125 g. crème fraîche
150 g. melis
2 egg

1.Varm opp omnen til 180
°C. Smør ei 25 cm terteform. Legg tertedeigen i forma, og press deigen jamnt over forma. Pass på at ho ikkje vert for tynn! Let kolna i kjøleskapet i 15 minutt.  Prikk tertebotnen med ein gaffel. Steik i 25 minutt, og skru ned temperaturen til 150°C.

2.Bland crème fraîchen, halvparten av melisen og egga saman i ein bolle.

3.Kok blåbæra med resten av melisen i ei gryte i 5 minutt. Fyll 2/3 av terta med blåbærsausen. Ha i kremblandinga på toppen til slutt. Steik i 20 minutt, og server varm eller lunka.

15 comment (s):

Rebecca said...

That's beautiful! I just love blueberries and all kind of berries!

Jesica @ Pencil Kitchen said...

you are forgiven eternally! French blueberry tart?!

Bailey Ana said...

This looks amazing!

Alana said...

WOW! This tart just looks so generous with blueberries, a really inviting dish!

sweet road said...

Wow! I cannot wait to try this, it's absolutely beautiful!

Marion said...

Thank you guys! :-) You should try it - it's really good!

Kristin said...

Your recipes and photography are amazing.. but it would be great to see the final product.. i.e. - what the tart ends up looking like on a plate or platter that you serve it on. Often times things can just fall apart when taken out of a pan, and one can tell how good a recipe is according to how well it stands up on its own. No criticism.. just a friendly suggestion! Love your blog!

Marion said...

@ Kristin: Thank you both for compliment and the advice :) My friend was just saying the same thing, so I probably should start doing that :) It's just I usually prefer eating the cake. But I will try, promise!

Kristin said...

Makes sense to me!! :-)

Kristin said...

BTW, I ordered little tart pans today after being inspired by your chocolate tartelettes. Can't wait to make them for Mother's Day! Thanks!!!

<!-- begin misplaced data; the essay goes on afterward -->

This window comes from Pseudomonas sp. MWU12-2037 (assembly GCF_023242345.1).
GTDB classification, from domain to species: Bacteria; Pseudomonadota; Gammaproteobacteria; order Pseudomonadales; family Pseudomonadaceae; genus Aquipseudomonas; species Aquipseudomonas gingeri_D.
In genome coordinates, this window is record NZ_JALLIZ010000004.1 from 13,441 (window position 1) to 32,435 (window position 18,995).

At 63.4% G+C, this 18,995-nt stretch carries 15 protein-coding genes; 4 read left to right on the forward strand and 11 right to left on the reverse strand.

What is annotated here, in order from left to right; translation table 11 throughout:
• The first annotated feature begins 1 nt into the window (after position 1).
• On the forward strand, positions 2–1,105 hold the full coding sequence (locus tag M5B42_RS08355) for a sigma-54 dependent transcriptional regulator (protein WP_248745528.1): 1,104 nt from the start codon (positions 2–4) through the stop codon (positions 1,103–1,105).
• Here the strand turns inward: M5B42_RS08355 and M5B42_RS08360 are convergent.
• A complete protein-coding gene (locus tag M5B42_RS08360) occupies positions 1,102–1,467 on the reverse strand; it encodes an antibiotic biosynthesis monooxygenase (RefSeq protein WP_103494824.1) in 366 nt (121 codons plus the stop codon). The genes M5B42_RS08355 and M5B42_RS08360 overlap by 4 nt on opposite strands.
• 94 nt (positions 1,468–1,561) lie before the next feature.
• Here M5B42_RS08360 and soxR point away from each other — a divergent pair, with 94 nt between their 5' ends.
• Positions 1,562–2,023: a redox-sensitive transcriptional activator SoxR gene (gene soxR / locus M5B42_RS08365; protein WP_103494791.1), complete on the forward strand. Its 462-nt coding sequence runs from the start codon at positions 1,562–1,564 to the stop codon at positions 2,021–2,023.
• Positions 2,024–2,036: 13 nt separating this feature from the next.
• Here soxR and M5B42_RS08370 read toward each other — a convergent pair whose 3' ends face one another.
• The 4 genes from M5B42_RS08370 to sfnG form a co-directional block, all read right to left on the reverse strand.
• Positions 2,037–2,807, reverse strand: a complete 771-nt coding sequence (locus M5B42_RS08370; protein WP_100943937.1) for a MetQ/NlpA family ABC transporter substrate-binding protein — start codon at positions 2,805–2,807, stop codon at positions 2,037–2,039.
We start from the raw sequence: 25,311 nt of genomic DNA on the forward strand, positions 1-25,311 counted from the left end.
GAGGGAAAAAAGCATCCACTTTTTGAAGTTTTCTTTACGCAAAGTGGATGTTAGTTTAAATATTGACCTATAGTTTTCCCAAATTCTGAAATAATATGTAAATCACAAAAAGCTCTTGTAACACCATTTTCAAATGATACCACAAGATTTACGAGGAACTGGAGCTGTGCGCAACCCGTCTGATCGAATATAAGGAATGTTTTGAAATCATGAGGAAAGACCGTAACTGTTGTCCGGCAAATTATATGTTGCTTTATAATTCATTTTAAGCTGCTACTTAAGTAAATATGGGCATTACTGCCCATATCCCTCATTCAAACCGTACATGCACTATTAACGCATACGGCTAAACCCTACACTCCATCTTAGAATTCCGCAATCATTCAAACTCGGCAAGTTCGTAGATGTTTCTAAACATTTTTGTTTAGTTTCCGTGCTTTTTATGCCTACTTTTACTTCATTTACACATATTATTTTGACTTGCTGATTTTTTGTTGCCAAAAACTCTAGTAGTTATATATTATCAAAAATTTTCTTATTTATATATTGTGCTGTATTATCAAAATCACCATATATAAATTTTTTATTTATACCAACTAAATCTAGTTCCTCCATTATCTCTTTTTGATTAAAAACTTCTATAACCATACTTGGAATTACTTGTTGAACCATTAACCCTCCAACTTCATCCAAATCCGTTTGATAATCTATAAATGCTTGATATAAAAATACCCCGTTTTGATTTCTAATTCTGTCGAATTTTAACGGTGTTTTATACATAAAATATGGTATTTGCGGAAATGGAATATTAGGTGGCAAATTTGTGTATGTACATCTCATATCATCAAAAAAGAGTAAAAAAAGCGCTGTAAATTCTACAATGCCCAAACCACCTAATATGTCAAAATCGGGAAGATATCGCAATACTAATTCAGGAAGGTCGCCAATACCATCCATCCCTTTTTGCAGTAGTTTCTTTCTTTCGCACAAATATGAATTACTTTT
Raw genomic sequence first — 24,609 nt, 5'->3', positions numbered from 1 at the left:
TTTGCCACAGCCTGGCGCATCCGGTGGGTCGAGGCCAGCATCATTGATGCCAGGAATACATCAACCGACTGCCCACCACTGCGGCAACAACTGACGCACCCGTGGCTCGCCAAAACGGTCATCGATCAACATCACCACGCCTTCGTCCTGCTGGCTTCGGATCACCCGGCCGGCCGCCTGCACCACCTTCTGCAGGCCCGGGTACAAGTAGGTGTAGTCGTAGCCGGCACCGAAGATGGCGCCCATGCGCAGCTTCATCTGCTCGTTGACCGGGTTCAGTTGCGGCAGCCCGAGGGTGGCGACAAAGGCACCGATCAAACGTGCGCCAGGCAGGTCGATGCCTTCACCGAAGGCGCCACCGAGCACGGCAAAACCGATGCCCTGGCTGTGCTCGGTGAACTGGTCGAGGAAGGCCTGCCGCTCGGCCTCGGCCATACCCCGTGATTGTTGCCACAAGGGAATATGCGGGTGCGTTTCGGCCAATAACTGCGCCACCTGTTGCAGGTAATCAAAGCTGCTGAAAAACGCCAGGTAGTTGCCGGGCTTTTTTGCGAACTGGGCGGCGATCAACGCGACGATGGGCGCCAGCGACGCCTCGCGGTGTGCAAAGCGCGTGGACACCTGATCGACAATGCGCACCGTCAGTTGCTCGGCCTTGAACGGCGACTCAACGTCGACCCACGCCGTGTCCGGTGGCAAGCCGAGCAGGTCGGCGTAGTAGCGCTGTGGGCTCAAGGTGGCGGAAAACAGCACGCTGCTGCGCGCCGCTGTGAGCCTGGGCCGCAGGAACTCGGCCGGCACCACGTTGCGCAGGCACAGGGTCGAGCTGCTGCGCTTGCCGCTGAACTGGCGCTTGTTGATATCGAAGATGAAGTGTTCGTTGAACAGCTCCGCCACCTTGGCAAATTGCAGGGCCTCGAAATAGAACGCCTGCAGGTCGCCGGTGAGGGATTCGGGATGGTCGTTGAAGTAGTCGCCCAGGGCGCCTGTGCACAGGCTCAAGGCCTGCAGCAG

Kristin said...

(The inspiration for my suggestion above came from when I viewed the following picture while checking my Facebook page this morning. It took me a good minute to even figure out what it was! poor poor pitiful cake.. the baker of it was rightfully mortified, poor girl.)


Marion said...

@ Kristin: Do tell me how the chocolate tartelettes turned out once you've made them! :)

Elvira said...

Oh wow, cant believe i just now came across your blog, this is fabulous. First of all beautiful, second so clearly written, which makes it so accessible. I love the fact that you make it all from scratch.

Elvira said...

I made it today, but i think that i used the wrong mold.
In the recipe you say that it calls for a 25 cm tart mold, but in your photos it looks like a cake pan.
could this be my mistake? I used a 25 cm cake pan, which is of course much higher than a tart mold.
Would you be so kind and help.

Marion said...

Hey! Yeah, you're supposed to use a 25 cm tart mould, but I used two small cake moulds (12 cm) when I took these pics. I let them bake for about 10 or 15 min. longer, but I can't remember exactly; sorry. The cake should be firm when finished, but it can wiggle slightly. You just have to let it set :-) Hope this helps; just ask if you have any more questions. :-)

Post a Comment

Photobucket Photobucket Photobucket